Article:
As a marketer, I would argue that subscription-based businesses are a tad easier than, say, most retail or FMCG businesses, where each day is a new one. Not for these folks the Monday morning meeting with all eyes staring at you wondering what you are going to do about sales that week.
Sadly for me, I have only worked for businesses where every day is a new day, without a guarantee of revenue from subscriptions. So, yes, I am jealous!
Subscription business are attractive to investors for one reason: predictable revenue. Here is the proof: Disney shares are at an all-time high since Disney+ launched.
Why do investors love them? Three letters – ‘CLV’ or customer lifetime value. This is when you know the revenue of a customer and margin, and the number of people who stay, you can calculate their full value.
CLV is also more technically known as the net present value of the future cash flows attributed to the customer during their relationship with a brand. Conveniently, this also happens to be very close to the description of one of the ways that investors work out the value of a company: operating free cash flows.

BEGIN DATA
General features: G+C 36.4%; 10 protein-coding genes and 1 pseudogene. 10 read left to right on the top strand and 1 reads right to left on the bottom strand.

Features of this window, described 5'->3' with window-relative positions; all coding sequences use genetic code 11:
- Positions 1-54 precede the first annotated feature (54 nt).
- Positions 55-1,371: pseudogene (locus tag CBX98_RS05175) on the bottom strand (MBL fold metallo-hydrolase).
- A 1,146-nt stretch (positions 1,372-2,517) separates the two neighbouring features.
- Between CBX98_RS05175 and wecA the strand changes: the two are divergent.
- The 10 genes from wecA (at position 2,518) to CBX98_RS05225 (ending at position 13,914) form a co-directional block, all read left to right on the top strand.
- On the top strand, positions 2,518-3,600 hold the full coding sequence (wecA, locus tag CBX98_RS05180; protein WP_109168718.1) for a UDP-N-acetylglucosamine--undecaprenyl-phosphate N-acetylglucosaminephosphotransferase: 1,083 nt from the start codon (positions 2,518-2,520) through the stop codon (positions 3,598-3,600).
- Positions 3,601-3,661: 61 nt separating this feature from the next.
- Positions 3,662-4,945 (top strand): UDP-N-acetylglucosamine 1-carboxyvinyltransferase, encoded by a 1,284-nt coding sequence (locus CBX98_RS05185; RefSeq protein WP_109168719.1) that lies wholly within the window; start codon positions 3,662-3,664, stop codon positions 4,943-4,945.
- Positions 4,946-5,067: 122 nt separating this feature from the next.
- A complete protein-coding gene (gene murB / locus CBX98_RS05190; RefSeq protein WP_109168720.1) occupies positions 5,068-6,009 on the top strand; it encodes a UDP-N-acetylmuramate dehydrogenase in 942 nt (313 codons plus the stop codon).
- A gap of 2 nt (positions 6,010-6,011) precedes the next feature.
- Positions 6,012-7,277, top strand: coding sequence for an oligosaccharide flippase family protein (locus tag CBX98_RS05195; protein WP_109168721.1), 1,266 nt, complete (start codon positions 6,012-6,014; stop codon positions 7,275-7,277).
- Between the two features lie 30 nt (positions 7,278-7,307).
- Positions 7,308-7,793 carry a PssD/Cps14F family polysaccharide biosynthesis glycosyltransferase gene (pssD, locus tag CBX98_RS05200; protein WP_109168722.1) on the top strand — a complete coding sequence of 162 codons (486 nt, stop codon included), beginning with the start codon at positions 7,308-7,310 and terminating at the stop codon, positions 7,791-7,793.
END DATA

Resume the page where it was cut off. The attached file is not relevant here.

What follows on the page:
I appreciate that for many people they’re convenient. You don’t have to worry about your service or membership lapsing. That’s not a bad thing.
But let’s look at this another way; here’s a list of brands. Think about how you feel about them:
Netflix. Spotify. Amazon Prime. Audible. Your gym.
Here’s another list of companies. Think about how you feel about them:
Your water utility. Your mobile operator. Your mortgage bank.
My guess is you love the first set of companies; you might not hate the second, but they are something you would discard if you could.
‘You can check out any time you like, but you can never leave!’
My point is that my subscription list just keeps growing; but while it’s a great model for a business it is not always thr greatest model for a consumer. The most egregious aspect is the auto-renewal after an initial trial.